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I am actually not in favor of kneeling during the National Anthem, but it doesn’t make me angry. And I don’t see it as an intended disrespect to our military. My father served in the military. He had a 21 gun salute at his funeral and everything. Funny, I don’t remember the National Anthem at his funeral.

However, I do understand the interpretation of kneeling as disrespectful to the flag and maybe even the country. I am a big fan of respect. If I were to attend a synagogue, I would cover my head if asked to out of respect, although I am not Jewish. If I was asked to remove my shoes in someone’s home, in this country or another, I would remove them out of respect. However, does kneeling during the National Anthem represent an inappropriate form of protest? Are their protest rules? I am going to ignore the purpose of the protest for now (although I would argue it is the only thing that matters) but choose to examine the outrage and treating kneeling as synonymous with disrespect for our country and our military.

If kneeling during the Anthem is disrespectful, what else is disrespectful? Is it disrespectful to talk during the anthem? Can I continue ordering my hot dog or beer? Can I drink my beer during the anthem? Can I answer a text? What if I stand but don’t sing? If I am at work, and someone breaks out and starts singing the National Anthem, do I have to stand? Or is it only official at sporting events? If I am watching the game at home, is it a protest if I don’t actually get off the couch? And again, not to put too fine a point on this, but do I have to stop drinking my beer?

Maybe you just don’t like Colin Kaepernick. Maybe you are jealous of people making millions for playing a game. Although I am always struck how no one seems to mind the billionaire owners for running the games, but I digress. Maybe you don’t like big rich black guys. Of the top 10 highest paid athletes, only 4 or 5 of them are black. Four or five? Is Lewis Hamilton black? Someone get back to me on that. Of the top 25, only two of them are NFL players and they are white quarterbacks. My point is, there are a lot people getting millions of dollars for playing a game, and I’m always struck how the black players, especially black NFL players seem to get the most criticism. Don’t believe me? Look it up. You’d be surprised at how few NFL players are in the top 50. And you’re going to boycott the NFL? Something to think about as you read in utter disagreement and disgust at my words. You know I’m right though.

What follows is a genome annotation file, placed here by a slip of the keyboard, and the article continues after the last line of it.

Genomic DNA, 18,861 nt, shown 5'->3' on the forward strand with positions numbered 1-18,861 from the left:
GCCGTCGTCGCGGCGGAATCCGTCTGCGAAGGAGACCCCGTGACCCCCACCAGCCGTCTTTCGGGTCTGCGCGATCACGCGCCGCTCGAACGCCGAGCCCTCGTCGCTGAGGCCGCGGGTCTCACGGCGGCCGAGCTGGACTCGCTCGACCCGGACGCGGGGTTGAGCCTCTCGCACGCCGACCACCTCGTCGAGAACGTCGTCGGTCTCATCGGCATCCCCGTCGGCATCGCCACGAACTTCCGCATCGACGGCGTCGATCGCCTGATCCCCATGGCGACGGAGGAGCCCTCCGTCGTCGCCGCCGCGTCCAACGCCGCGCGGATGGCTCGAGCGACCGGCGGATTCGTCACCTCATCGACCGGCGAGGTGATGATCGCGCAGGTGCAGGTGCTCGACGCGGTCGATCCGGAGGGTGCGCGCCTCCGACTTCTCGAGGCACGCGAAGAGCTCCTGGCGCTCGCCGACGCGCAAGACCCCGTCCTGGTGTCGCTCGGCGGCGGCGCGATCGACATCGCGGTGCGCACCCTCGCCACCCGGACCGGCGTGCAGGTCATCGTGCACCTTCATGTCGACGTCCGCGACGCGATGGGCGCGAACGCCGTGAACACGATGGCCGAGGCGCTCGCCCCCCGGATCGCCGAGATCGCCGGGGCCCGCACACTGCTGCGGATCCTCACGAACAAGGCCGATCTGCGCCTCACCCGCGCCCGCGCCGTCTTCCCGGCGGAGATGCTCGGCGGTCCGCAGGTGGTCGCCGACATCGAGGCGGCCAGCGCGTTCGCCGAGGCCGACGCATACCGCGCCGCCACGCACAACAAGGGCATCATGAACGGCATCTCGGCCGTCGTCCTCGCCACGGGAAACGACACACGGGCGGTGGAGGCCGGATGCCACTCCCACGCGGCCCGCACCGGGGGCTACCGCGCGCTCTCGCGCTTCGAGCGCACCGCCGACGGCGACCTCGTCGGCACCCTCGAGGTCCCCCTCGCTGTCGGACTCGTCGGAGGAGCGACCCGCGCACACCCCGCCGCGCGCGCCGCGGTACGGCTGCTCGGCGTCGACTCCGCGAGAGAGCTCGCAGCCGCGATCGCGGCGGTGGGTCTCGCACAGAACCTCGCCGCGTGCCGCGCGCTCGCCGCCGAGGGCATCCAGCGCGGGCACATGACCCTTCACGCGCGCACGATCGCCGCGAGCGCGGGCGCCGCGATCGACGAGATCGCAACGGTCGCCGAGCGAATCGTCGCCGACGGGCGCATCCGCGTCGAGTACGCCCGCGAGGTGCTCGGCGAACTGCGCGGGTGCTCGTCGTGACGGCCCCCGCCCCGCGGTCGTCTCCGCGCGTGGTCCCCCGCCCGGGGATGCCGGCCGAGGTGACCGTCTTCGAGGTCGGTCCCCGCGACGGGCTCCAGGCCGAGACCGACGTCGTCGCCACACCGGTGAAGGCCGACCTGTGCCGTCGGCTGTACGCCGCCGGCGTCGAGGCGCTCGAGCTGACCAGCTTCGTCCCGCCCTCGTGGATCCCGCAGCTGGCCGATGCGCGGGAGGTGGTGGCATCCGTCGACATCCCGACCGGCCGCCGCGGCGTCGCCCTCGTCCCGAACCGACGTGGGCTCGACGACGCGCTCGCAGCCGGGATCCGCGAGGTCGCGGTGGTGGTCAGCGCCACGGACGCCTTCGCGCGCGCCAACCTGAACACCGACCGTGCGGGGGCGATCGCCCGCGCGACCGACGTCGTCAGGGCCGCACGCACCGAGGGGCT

OK. So, if it isn’t the kneeling, or the blackness, maybe it’s the protest itself.

What am I allowed to protest? How am I allowed to protest it? Apparently there are rules. The rules indicate that I can protest as long I don’t say anything disrespectful to the United States of America. What if I’m protesting America? Well, then, I’m a communist and I should leave this country. Because apparently, unless I think the US is the greatest country in the world, I don’t belong here. I am not exactly sure how this makes sense. There are actually some legitimate reasons to believe that we are not the best country in the world. Here are some facts about this country:

1865 marks the end of over a century of slavery
1890 US massacres hundreds of Sioux Indians, nearly half women and children because they wanted to maintain their Sioux ways and continue to live in peace where they lived for the last several thousand years, still significantly longer than the age of the United States.
1893 United States essentially overthrows the Hawaiian monarchy, eventually annexing it as the 50th state.
1920 Women gain the right to vote after a century of work, including, protests, strikes, and picketing the White House.
1924 Congress gives indigenous people right to citizenship, however, many states blocked their right to vote till 1965 Voting Rights Act. Thousands of native veterans were not allowed to vote upon returning from war.
1954 Segregation deemed unconstitutional, but written as black schools were inferior to white schools (which was not the case).
1964 Civil Rights Act
1968 Martin Luther King Jr assassinated
1995 Oklahoma City bombing, domestic anti government terrorists killing more than 160 people, including a daycare center.
1999-Present marred by US bombings of other countries and war.
2001 World Trade Center Attack
2008 Financial Crisis, the banks let us down.
2008 The United State’s first black president, Barack Obama
Soon after The Tea Party is born to protest the new government.
2015 Same-sex marriage is legalized in all 50 US states. Maybe at this point homosexuals can respect the country they live in. Right?
2012-2017 some of the most deadly mass shootings in US history

We currently have a President whose main form of communication is Twitter.

I am not a fan of Trump. I’m not a fan of the kneeling. I believe the reason for the protest is valid. Did the last three sentences cause your brain to explode. What can I say? I’m complex. Although I’m not a fan of the kneeling, I truly don’t believe we would be having this discussion without it. So what do we do? If it were me, I’d stop with the name calling. Stop telling people that they should stand or leave the country. Another history lesson: We’ve been here before. Here’s a phrase you can try, “I don’t agree with this kneeling business, but I would like to know your opinion. Why do you think it is OK?” or, “Let’s have a beer and discuss why you think Kaepernick’s actions have to mean disrespect to our military.” Did I mention I like beer?

Too adult? Well, maybe it’s time we grew up as a country and put on our big boy and girl pants. Because we are seriously behaving like little kids on a playground. Well, you can have your seesaw and swings, I like adult toys. Roll credits.

(Full disclosure, this is where I named the blog and I loooove it!)

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